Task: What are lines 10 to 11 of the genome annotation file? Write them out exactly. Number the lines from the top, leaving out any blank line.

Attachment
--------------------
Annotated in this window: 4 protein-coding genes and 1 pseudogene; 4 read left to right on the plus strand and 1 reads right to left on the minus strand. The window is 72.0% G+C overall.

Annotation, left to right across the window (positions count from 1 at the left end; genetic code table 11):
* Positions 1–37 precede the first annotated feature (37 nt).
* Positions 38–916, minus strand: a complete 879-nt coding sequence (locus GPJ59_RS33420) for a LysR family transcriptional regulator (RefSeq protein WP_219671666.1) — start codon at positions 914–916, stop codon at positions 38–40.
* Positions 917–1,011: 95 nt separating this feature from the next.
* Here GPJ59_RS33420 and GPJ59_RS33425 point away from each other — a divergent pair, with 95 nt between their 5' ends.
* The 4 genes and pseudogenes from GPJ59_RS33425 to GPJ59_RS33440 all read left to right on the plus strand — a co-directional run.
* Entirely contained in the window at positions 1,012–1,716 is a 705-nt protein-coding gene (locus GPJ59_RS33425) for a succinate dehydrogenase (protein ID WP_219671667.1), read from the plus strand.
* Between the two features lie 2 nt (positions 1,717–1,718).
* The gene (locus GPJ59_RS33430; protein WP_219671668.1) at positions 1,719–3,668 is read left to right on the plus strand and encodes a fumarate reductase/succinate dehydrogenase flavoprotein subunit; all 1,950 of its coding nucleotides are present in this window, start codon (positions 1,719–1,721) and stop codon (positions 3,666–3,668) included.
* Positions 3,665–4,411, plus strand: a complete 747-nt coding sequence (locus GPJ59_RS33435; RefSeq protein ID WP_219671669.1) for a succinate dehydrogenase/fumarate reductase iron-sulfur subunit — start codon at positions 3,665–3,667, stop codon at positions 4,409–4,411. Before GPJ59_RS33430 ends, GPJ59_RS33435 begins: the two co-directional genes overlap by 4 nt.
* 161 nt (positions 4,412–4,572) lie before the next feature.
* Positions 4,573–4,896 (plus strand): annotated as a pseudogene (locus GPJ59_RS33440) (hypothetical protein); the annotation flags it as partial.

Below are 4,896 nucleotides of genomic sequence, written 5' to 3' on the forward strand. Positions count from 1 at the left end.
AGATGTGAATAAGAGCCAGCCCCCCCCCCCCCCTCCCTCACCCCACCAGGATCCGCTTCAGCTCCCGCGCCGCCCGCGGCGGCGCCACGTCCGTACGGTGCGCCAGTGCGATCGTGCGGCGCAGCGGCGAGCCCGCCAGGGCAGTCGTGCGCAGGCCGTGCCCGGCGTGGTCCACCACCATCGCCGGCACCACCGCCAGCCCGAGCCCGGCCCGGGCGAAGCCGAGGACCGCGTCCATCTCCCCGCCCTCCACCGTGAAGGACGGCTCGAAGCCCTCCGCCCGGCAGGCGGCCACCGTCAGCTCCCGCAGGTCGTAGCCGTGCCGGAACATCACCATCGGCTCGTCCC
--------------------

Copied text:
* The gene (locus GPJ59_RS33430; protein WP_219671668.1) at positions 1,719–3,668 is read left to right on the plus strand and encodes a fumarate reductase/succinate dehydrogenase flavoprotein subunit; all 1,950 of its coding nucleotides are present in this window, start codon (positions 1,719–1,721) and stop codon (positions 3,666–3,668) included.
* Positions 3,665–4,411, plus strand: a complete 747-nt coding sequence (locus GPJ59_RS33435; RefSeq protein ID WP_219671669.1) for a succinate dehydrogenase/fumarate reductase iron-sulfur subunit — start codon at positions 3,665–3,667, stop codon at positions 4,409–4,411. Before GPJ59_RS33430 ends, GPJ59_RS33435 begins: the two co-directional genes overlap by 4 nt.